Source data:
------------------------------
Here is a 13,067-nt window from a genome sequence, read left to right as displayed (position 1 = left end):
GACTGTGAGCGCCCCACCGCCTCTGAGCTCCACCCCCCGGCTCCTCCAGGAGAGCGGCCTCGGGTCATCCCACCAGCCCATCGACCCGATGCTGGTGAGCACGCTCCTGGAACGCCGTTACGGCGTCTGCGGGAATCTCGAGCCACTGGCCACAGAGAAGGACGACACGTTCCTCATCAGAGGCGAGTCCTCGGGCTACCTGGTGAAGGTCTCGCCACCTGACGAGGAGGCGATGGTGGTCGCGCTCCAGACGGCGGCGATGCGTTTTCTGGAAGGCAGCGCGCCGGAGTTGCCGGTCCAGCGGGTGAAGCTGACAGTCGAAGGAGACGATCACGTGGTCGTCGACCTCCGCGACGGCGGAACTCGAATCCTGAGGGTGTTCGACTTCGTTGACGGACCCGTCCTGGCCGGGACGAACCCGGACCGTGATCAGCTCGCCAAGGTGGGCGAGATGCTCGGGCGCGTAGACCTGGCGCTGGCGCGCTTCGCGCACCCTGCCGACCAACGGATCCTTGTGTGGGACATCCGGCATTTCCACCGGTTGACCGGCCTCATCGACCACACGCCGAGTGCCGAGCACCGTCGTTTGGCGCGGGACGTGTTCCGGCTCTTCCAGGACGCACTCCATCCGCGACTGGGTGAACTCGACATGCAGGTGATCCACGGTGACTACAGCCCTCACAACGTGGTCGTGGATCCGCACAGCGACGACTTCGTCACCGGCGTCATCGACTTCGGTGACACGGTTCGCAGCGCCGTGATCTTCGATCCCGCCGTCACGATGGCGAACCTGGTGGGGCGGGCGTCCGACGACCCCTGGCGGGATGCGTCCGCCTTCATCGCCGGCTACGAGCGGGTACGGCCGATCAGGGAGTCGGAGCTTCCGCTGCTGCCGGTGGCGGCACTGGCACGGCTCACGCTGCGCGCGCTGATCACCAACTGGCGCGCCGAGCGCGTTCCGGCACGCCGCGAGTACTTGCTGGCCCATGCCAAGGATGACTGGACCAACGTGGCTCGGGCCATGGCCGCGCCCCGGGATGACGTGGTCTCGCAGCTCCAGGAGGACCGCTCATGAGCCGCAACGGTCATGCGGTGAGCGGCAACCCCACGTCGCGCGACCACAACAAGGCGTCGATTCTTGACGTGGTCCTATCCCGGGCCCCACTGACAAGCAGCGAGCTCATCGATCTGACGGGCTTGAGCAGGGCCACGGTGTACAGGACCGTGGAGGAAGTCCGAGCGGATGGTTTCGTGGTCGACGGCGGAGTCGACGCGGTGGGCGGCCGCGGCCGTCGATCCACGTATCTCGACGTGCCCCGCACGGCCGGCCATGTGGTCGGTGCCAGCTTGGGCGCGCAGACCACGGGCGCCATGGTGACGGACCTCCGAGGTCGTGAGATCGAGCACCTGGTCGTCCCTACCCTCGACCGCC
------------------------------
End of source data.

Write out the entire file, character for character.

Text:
Here is a 13,067-nt window from a genome sequence, read left to right as displayed (position 1 = left end):
GACTGTGAGCGCCCCACCGCCTCTGAGCTCCACCCCCCGGCTCCTCCAGGAGAGCGGCCTCGGGTCATCCCACCAGCCCATCGACCCGATGCTGGTGAGCACGCTCCTGGAACGCCGTTACGGCGTCTGCGGGAATCTCGAGCCACTGGCCACAGAGAAGGACGACACGTTCCTCATCAGAGGCGAGTCCTCGGGCTACCTGGTGAAGGTCTCGCCACCTGACGAGGAGGCGATGGTGGTCGCGCTCCAGACGGCGGCGATGCGTTTTCTGGAAGGCAGCGCGCCGGAGTTGCCGGTCCAGCGGGTGAAGCTGACAGTCGAAGGAGACGATCACGTGGTCGTCGACCTCCGCGACGGCGGAACTCGAATCCTGAGGGTGTTCGACTTCGTTGACGGACCCGTCCTGGCCGGGACGAACCCGGACCGTGATCAGCTCGCCAAGGTGGGCGAGATGCTCGGGCGCGTAGACCTGGCGCTGGCGCGCTTCGCGCACCCTGCCGACCAACGGATCCTTGTGTGGGACATCCGGCATTTCCACCGGTTGACCGGCCTCATCGACCACACGCCGAGTGCCGAGCACCGTCGTTTGGCGCGGGACGTGTTCCGGCTCTTCCAGGACGCACTCCATCCGCGACTGGGTGAACTCGACATGCAGGTGATCCACGGTGACTACAGCCCTCACAACGTGGTCGTGGATCCGCACAGCGACGACTTCGTCACCGGCGTCATCGACTTCGGTGACACGGTTCGCAGCGCCGTGATCTTCGATCCCGCCGTCACGATGGCGAACCTGGTGGGGCGGGCGTCCGACGACCCCTGGCGGGATGCGTCCGCCTTCATCGCCGGCTACGAGCGGGTACGGCCGATCAGGGAGTCGGAGCTTCCGCTGCTGCCGGTGGCGGCACTGGCACGGCTCACGCTGCGCGCGCTGATCACCAACTGGCGCGCCGAGCGCGTTCCGGCACGCCGCGAGTACTTGCTGGCCCATGCCAAGGATGACTGGACCAACGTGGCTCGGGCCATGGCCGCGCCCCGGGATGACGTGGTCTCGCAGCTCCAGGAGGACCGCTCATGAGCCGCAACGGTCATGCGGTGAGCGGCAACCCCACGTCGCGCGACCACAACAAGGCGTCGATTCTTGACGTGGTCCTATCCCGGGCCCCACTGACAAGCAGCGAGCTCATCGATCTGACGGGCTTGAGCAGGGCCACGGTGTACAGGACCGTGGAGGAAGTCCGAGCGGATGGTTTCGTGGTCGACGGCGGAGTCGACGCGGTGGGCGGCCGCGGCCGTCGATCCACGTATCTCGACGTGCCCCGCACGGCCGGCCATGTGGTCGGTGCCAGCTTGGGCGCGCAGACCACGGGCGCCATGGTGACGGACCTCCGAGGTCGTGAGATCGAGCACCTGGTCGTCCCTACCCTCGACCGCC